By Janet Somerville
War correspondent Åsne Seierstad, who has covered atrocities in Baghdad and Chechnya, turns her unflinching, candid eye to the July 2011 targeted killing of 69 Norwegian youth in her book One of Us: The Story of Anders Breivik and the Massacre in Norway. She appeared in conversation with Susan G. Cole at the Lakeside Terrace on Wednesday evening and spoke to a full house.
Cole set up the evening by suggesting that Seierstad tries “to get to the heart and soul and mind of the killer, while honouring the victims” and wondered why she chose to name him, when, as Canadians, we go out of our way to name the victims and deprive the killer of any infamy as in the case of the murder of the 14 women at Montreal’s École Polytechnique in December 1989. Seierstad said, “We can’t put things under the carpet. Wherever there is darkness or a lack of knowledge there will be a conspiracy theory. Breivik was a political terrorist. His victims [adolescents at Labour Party Youth summer camp] were killed for what they believed in.”
There are three victims on whom Seierstad focused, “to get readers to know some of them deeply.” Like the two Iraq-born sisters, who received asylum in Oslo with their family and hoped for a better life, free from persecution: “one of them worked all summer to buy a Norwegian national costume to wear on May 17th and said to her sister, ‘whoever has a daughter first will inherit this dress.’” Another one, Simon, was killed as he tried to save others who had been shot. On the anniversary of his death, his parents took flowers to lay in the place he was executed.
Cole asked where Seierstad began her research. She “got accredited for the trial for Newsweek and was knocked sideways by being there. The courtroom was so small. One row of journalists, one row of Labour Party Youth, one row of parents.” Seierstad stayed for 10 weeks of the trial, witnessing 100 victims “speaking about what happened on the island for the first time. They hadn’t spoken to each other because they’d been so traumatized.”
At first she didn’t think she’d write much about Breivik, but it became clear to her that she could write about him using neutral language. She read childhood reports of his “bad start that was not bad enough, even though social workers were brought in because his mother was a borderline personality who would tell her son, ‘I hate you. I wish I had aborted you.’” Psychiatric assessments noted no eye contact, no smiling and he could never make a human, empathic connection. The only diagnosis he received was narcissism. Seierstad suggested Breivik “turned, when he went to his room for 5 years to play World of Warcraft for 16 hours each day. He started making connections online and sent letters to leaders of fascist extremes. He received letters of rejection in January 2010, started buying weapons, bullets, uniforms the next month, and in late 2010, learned how to build bombs.” He wrote a 1500 page manifesto, one-third of it his own thinking, and later said in court that “the massacre on the island was his book launch and the trial was his stage.” If those details are not horrifying enough, there is also the “police odyssey of incompetence,” which Seierstad attributed to the failure in police culture to listen or communicate. It is so painful to learn of those failures that could have prevented more than fifty deaths of teenagers that July day in 2011.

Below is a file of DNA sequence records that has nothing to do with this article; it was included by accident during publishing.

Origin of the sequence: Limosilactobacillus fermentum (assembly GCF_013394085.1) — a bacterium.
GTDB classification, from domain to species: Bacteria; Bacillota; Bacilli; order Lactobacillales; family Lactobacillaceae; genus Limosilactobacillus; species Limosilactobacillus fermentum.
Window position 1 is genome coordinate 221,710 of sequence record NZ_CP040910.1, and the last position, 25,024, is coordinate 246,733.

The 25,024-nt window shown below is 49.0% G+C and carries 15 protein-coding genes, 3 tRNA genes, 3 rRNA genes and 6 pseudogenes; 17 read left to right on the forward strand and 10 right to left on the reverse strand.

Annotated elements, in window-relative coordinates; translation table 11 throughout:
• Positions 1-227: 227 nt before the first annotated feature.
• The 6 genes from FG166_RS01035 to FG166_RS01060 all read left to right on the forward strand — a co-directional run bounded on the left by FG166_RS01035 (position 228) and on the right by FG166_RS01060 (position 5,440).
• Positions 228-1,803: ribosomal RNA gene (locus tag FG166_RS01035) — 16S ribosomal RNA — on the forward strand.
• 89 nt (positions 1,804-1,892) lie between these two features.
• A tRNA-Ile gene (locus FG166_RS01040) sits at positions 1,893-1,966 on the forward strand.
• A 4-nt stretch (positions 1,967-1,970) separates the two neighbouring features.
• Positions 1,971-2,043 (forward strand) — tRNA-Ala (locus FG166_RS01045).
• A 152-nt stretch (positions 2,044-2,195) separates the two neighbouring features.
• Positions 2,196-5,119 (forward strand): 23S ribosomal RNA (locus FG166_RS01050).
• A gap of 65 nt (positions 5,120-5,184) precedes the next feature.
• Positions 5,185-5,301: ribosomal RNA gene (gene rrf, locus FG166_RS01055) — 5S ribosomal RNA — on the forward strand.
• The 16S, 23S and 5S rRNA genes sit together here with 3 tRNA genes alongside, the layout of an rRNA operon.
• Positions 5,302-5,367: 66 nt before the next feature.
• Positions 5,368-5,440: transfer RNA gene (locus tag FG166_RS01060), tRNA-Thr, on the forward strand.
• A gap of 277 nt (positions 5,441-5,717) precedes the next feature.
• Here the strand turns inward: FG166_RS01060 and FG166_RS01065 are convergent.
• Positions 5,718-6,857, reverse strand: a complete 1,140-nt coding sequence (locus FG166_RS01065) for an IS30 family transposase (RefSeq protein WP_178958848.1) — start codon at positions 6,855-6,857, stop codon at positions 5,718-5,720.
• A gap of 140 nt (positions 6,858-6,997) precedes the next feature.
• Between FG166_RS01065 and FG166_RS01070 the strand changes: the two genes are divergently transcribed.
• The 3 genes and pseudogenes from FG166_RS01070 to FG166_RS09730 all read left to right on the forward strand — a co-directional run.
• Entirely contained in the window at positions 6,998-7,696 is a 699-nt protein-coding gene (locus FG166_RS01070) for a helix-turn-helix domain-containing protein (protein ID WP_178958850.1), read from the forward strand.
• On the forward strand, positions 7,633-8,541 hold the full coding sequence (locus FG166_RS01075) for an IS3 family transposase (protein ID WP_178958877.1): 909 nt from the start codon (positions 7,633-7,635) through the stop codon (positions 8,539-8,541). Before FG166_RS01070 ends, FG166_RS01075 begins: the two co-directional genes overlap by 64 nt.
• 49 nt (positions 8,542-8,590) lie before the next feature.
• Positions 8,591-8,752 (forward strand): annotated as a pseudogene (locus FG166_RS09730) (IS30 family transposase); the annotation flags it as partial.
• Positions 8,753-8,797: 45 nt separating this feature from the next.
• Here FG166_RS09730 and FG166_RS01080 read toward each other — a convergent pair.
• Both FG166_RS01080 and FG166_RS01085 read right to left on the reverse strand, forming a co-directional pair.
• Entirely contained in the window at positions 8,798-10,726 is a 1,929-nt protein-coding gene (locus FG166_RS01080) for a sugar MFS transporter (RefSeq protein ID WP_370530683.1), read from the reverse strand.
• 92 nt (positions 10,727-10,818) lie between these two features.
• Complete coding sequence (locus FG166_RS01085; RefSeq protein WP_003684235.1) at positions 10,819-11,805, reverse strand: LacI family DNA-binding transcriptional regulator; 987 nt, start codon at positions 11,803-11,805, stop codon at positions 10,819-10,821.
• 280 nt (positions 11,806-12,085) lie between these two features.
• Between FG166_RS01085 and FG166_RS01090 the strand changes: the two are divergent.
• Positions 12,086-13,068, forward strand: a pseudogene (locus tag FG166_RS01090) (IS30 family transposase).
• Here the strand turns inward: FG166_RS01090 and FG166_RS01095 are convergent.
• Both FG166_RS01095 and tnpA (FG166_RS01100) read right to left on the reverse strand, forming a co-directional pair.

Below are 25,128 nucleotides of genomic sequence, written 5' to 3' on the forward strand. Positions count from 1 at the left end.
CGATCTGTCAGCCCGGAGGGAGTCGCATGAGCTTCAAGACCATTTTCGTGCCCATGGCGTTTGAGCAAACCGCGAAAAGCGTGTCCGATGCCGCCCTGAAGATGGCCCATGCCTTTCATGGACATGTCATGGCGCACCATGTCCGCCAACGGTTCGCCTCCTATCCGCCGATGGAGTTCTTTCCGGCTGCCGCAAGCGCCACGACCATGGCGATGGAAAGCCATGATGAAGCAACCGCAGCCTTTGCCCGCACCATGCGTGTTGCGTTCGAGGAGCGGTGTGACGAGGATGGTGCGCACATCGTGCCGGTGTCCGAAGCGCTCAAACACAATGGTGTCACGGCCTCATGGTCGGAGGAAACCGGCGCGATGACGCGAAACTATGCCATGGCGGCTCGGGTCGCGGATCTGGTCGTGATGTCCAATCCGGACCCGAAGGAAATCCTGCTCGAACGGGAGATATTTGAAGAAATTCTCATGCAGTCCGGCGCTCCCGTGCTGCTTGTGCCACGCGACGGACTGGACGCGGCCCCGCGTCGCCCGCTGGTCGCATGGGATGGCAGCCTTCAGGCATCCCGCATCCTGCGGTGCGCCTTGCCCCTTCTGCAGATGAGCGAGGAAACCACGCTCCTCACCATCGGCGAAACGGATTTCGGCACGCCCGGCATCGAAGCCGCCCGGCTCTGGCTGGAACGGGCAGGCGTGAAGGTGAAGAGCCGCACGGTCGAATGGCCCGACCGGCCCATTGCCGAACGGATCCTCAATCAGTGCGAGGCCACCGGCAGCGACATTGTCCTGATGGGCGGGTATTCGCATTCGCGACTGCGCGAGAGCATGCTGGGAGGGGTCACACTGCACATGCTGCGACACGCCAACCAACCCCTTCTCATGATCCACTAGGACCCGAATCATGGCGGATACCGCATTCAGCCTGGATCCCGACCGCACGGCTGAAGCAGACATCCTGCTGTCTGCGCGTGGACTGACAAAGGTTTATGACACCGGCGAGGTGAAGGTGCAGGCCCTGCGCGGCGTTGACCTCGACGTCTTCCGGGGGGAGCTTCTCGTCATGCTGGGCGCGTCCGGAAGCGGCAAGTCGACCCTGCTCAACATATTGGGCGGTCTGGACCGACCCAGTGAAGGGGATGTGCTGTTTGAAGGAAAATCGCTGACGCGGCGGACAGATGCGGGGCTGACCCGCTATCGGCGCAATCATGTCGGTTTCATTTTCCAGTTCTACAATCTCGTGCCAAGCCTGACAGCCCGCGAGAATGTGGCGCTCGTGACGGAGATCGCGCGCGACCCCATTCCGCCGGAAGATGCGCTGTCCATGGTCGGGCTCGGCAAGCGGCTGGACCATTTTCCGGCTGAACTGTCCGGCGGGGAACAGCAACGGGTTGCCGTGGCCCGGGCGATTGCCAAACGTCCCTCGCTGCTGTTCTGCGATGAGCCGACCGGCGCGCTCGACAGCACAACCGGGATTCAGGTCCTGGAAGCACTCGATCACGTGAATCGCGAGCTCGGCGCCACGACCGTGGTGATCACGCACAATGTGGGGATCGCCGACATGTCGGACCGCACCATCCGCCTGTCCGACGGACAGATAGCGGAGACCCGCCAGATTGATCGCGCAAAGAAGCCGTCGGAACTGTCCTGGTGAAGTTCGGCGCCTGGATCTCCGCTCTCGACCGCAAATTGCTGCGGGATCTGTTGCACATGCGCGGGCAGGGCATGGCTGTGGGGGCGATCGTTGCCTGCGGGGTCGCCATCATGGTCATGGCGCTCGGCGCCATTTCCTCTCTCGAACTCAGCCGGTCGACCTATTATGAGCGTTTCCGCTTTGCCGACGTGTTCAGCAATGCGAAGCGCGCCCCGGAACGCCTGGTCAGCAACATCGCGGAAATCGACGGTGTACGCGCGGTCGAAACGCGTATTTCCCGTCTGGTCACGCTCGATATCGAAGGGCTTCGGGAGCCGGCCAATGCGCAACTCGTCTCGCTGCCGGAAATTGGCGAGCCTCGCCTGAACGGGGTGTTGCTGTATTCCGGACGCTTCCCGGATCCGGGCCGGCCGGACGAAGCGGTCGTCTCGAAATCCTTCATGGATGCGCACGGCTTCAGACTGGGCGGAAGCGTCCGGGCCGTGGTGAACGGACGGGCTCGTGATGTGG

Cole wondered how Norway has changed. Seierstad’s response: “Not much. A solid society is not changed by one terrorist act. Our response is more love, more community. If one man can show so much hatred, think of all the love we can show together.” In the end what stays with her is the knowledge that “the parents and siblings of the victims are able to continue living. It is a chapter I can never close about losing a child.” Powerful. And, enormously sad.
Follow Janet Somerville on Twitter @janetsomerville.